33. Wade  •  Dec 16, 2013 @5:10 am

    I wrote a long comment about the lack of exceptions contained within the text of the Fourth Amendment, but then I reread the post and reminded myself what the author was asking. Namely, how do we prevent terrorism without violating the Constitution?

    The answer is simple and unpleasant. We can't. We can be free or safe. Not both.

  34. cpast  •  Dec 16, 2013 @5:25 am

    @Wade: Do you mean we can't be both completely free and completely safe? Or do you mean if we're even slightly free, we're not at all safe, and if we're even slightly safe, we have no freedom? If the latter, then you have a debate between max freedom and max security, with nothing in between. If it's only the former, though, then a) I don't think anyone disagrees – you can't be completely safe *ever*, for one thing; and b) it still leads to the question, where to draw the line?

  35. Damon  •  Dec 16, 2013 @5:50 am

    I'm all for this NSA program…when they can provide clear convincing documental evidence that it's worked here in the states. Oh wait, that's classifed isn't it? Guess you know what you need to do….declass it and prove your assertions or STFU and end the program.

  36. JdL  •  Dec 16, 2013 @5:50 am

    @Wade:

    The answer is simple and unpleasant. We can't. We can be free or safe. Not both.

    Being unfree does not make us safe. I would challenge you to name a single country in which lost freedoms resulted in greater security for the populace.

  37. J@m3z Aitch  •  Dec 16, 2013 @6:27 am

    @David, responding to @Carl 'SAI' Mitchell.

    [SAI] First, you assumed that the "store the haystack and sort through the whole thing" method actually works.</em?

    "Nothing in my post takes a position on that issue,"

    Doesn't
    if the only way to find the needles in a haystack is to store the entire haystack
    assume that? The question is incoherent unless the method actually works. That is, storing the haystack can't be the "only" way to find needles unless it is "a" way to actually find needles.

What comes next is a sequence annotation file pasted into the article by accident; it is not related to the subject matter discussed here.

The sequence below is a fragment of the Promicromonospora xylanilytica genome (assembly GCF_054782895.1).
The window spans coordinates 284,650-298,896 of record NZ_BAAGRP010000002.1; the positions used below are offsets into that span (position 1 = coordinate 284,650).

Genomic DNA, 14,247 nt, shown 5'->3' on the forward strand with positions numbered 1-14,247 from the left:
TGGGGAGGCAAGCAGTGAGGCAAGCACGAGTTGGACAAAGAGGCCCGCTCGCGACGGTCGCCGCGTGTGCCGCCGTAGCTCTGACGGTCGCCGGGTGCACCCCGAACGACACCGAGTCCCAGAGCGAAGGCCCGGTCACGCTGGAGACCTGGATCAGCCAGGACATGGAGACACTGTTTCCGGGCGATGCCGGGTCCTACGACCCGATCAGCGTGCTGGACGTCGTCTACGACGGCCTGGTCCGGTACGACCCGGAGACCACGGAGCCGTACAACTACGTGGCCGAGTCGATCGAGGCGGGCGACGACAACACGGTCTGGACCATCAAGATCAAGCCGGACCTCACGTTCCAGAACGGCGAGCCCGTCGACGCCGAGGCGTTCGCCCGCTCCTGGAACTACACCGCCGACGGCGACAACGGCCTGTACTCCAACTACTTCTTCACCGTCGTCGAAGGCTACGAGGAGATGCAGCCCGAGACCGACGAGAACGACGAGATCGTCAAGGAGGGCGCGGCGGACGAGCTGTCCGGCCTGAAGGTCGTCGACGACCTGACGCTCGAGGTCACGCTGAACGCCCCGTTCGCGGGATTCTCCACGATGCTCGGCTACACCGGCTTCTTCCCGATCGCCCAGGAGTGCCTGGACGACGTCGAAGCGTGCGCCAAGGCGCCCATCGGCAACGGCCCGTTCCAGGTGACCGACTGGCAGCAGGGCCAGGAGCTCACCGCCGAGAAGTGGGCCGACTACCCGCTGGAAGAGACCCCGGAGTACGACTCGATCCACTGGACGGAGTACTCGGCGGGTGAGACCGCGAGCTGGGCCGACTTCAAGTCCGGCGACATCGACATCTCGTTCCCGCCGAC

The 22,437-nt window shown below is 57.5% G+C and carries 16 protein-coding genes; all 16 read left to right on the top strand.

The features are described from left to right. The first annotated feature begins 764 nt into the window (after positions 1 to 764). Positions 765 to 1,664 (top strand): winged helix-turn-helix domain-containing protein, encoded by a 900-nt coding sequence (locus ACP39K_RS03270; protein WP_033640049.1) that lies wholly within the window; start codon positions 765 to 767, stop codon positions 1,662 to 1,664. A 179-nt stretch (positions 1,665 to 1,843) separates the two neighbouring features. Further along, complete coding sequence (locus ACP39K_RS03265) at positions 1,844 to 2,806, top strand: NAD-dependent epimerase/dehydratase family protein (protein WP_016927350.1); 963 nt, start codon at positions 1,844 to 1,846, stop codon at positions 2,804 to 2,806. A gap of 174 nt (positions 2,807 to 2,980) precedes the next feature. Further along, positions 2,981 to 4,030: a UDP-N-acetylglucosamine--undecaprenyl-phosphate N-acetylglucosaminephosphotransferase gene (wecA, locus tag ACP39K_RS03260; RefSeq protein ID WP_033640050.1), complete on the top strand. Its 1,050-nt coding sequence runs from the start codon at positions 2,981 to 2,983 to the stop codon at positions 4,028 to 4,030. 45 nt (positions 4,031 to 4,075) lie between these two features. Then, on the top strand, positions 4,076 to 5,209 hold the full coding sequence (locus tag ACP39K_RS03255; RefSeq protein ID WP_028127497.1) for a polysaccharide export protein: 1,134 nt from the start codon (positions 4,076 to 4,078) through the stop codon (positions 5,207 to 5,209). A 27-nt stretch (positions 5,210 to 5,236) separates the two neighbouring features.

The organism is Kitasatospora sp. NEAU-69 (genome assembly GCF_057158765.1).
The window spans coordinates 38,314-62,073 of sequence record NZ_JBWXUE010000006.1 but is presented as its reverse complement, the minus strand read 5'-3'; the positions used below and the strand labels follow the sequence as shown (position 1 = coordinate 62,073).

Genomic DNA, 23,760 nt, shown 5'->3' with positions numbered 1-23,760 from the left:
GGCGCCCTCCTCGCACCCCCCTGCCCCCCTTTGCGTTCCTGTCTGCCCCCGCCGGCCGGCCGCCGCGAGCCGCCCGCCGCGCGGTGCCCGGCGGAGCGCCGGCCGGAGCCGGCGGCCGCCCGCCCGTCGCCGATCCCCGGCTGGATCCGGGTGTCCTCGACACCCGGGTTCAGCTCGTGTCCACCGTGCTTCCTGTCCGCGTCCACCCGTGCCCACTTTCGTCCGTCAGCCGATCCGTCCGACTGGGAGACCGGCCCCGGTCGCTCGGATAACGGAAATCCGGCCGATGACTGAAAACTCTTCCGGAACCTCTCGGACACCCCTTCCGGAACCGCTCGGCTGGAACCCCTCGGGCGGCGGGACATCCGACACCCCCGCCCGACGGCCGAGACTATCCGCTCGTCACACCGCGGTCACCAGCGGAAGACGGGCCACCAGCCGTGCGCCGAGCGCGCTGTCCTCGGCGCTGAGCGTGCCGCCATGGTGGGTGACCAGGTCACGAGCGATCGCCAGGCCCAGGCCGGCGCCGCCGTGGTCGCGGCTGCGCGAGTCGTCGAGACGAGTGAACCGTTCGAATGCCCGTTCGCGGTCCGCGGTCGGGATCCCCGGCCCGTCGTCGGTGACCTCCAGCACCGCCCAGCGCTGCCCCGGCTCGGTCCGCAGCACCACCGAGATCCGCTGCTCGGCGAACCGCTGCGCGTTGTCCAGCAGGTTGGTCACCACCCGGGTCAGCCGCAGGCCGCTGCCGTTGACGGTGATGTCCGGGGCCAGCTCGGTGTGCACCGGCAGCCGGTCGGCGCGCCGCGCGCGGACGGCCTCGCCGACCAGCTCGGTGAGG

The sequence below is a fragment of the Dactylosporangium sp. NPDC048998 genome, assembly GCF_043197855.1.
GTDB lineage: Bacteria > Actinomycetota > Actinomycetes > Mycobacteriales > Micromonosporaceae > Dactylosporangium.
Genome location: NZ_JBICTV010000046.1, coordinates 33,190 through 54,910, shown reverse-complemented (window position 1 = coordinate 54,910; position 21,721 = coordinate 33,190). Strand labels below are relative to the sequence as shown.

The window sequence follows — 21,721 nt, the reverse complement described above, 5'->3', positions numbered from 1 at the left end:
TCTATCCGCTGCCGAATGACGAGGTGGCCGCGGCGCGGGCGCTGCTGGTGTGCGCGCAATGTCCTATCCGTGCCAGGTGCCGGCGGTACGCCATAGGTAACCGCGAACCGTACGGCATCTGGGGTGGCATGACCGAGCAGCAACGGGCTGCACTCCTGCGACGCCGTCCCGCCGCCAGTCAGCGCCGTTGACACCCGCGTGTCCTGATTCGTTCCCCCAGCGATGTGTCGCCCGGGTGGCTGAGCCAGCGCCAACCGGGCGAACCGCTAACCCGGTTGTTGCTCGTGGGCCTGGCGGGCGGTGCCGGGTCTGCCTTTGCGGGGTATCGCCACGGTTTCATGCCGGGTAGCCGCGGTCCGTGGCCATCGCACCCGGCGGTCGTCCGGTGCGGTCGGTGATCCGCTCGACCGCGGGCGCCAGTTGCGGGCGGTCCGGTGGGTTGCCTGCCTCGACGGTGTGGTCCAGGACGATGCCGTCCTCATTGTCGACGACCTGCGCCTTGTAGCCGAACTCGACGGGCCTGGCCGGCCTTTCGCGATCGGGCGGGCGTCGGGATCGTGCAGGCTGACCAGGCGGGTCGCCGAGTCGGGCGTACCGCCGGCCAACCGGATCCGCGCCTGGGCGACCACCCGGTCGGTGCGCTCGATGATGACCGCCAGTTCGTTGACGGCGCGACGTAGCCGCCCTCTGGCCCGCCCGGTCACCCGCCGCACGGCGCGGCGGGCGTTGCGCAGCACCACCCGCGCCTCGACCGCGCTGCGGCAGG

And there's the problem, I think. You're addressing a crowd that largely rejects the premise of the question.

    But the question also rigs the game against anyone who might try to actually answer your actual question. "If this is the only way [then] if not this way, then how?" You've asked a question that you've denied has an answer. That's why everyone's answering different questions or questioning the question itself (well, that, and the fact that such is the nature of blog comments).

  38. Crusty the Ex-Clown  •  Dec 16, 2013 @6:46 am

    Holy guacamole, if it's true we each commit three felonies a day, and if the NSA accumulates and stores indefinitely all of our email, metadata, financial transactions, medical records, etc., etc., then we are all so hosed. Right there has the foundation been laid for the modern police state. Should anyone become a serious annoyance to the government just a quick sift of the haystack would produce a number of possible reasons for incarceration.

    Ben Franklin war right…

  39. Steve  •  Dec 16, 2013 @7:06 am

    Proactive action against malevolent actors is desirable.

    The solution that does not employ the Haystack-Sift in its present form is a solution that relies on the creation and implementation of more tools germane to the venue of observation. Essentially, in any dense set containing a potentially non-empty subset of entities we wish to identify, which are indistinct from the general set entities, it is necessary to implement a filter, usually a mechanical (reliable) one, to cause the differences between the entities we wish to identify and the other entities in the set to become more clear.

    In most cases heretofore, this has been implemented through the use of spot-checks of a randomly selected subset of the general set. (Example: Crowd surveillance using Markov Random Fields — http://goo.gl/yyt2Dt — apologies, I cannot link to the full content of this paper.)

    The better solution is to develop the correct tool to cause the communications from the malevolent actors to become clear at a purely mechanical level, and turn the task over to a machine and react appropriately to any alerts it generates. (I'm simplifying here, we'd want multiple redundancies to safeguard against tampering, but that's a logistical problem, not a technical one.)

    I understand that the people tasked with ensuring security in this manner don't have the option of saying "it'll be 5 to 10 years before we can develop this technology" to their scared political masters, but that was not the question that was asked.

    A machine-executed sort is better than a human one for purely security-focused reasons.

  40. ZarroTsu  •  Dec 16, 2013 @7:10 am

    My answer, 90% sarcastically and 10% seriously, is "a magnet".

    I guess I don't have what it takes to work for the NSA.

  41. Rhonda Lea Kirk Fries  •  Dec 16, 2013 @7:11 am

    @the universe at large

    I'll cop to being logical even at the expense of rhetoric.